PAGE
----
California Laws on Infection Control, Reporting Have Yet to Produce Real Improvements

Infection control legislation passed in 2006 and 2008 by California lawmakers have yet to yield real improvements, and some of the infection control regulations have even yet to materialize, according to a Sacramento Bee news report.

The state Department of Public Health says lack of funding and resources has made it hard to follow through with many of the rules under the regulation, while critics of the legislation say hospitals "have too much control" over the department's infection control program, according to the news report.

Among some of the legislation that has failed to materialize are the following:

·    The state department has yet to create enforcement rules for the 2006 and 2008 legislation, and they are not expected to be released for another 18-24 months.
·    Under the 2006 legislation, hospitals are required to establish infection control programs and report. However, the department did not create surveys that determine whether hospitals met that requirement until 2010.
·    Under the 2008 legislation, hospitals must publicly report quality data. The department's first release of its collection of data five months ago was "so flawed" that the department's director warned consumers not to use the data.

Howard Backer, MD, the interim director of the state department, released a statement, saying, "The Department's Healthcare Associated Infections program has made significant progress in implementing California's broad public reporting requirements, which are the most stringent in the nation."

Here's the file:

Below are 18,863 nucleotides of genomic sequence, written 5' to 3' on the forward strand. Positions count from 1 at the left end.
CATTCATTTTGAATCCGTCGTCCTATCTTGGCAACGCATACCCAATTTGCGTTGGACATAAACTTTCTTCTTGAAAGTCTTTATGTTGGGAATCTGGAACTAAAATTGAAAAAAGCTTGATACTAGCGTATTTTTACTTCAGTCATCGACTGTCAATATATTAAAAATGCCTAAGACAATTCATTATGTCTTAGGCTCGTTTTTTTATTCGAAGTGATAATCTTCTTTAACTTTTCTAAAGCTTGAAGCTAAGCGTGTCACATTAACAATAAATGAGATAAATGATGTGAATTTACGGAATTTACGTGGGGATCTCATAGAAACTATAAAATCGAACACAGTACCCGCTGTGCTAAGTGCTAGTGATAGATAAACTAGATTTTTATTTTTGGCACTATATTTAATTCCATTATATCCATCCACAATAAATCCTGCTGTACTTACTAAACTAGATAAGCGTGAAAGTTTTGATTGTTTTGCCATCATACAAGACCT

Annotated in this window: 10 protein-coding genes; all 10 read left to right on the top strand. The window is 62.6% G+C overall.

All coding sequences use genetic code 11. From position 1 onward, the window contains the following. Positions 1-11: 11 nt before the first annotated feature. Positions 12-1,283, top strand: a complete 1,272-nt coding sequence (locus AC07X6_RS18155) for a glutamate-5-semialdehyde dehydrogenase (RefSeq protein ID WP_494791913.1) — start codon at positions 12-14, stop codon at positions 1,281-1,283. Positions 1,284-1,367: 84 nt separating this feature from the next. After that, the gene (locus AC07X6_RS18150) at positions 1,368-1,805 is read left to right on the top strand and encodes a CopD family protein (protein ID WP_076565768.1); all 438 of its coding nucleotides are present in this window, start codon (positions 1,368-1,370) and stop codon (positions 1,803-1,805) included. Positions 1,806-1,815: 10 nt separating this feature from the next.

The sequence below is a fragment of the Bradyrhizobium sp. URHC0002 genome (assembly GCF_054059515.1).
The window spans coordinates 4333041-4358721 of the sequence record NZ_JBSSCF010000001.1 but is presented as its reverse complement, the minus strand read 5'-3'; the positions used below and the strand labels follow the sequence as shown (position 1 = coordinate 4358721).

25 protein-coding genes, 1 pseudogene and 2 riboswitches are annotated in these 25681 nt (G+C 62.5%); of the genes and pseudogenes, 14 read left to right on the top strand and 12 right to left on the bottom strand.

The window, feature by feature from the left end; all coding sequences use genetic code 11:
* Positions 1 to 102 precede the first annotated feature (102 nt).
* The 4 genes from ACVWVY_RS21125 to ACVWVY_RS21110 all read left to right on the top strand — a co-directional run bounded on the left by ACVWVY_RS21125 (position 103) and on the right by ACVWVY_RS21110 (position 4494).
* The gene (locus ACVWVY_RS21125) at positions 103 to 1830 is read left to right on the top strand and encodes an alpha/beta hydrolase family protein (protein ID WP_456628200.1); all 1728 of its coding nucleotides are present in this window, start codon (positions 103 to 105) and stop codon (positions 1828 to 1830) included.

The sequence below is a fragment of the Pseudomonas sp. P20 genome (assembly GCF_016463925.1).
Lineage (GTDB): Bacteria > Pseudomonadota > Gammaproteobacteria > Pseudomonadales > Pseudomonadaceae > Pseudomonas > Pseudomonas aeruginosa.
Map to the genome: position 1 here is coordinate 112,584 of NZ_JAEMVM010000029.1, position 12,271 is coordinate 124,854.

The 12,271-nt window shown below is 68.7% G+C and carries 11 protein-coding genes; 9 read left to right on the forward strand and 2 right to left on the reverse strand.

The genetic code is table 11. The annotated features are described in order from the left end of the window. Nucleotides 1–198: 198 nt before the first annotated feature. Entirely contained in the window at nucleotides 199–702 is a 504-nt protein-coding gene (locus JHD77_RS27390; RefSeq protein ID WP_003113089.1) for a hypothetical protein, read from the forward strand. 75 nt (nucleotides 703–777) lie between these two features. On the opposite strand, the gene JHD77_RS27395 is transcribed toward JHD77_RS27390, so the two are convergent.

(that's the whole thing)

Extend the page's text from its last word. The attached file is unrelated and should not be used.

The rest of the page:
The department had decided to throw out two years of surgical data without publishing it, but that decision was overturned. The California Hospital Association then went to a Supreme Court judge to temporarily block the surgical reporting requirement, citing lack of guidance for hospitals and department hearings. The Supreme Court judge has set a court date of June 22 to hear arguments, according to the news report.

Read the news report about infection control laws in California.

Related Articles on Infection Control Legislation:
Montana Patient Safety Act Awaits Governor's Signature
Making Patient Safety Initiatives Profitable
Oregon Physician Assistants Challenge Licensure Process for Practicing Capacity

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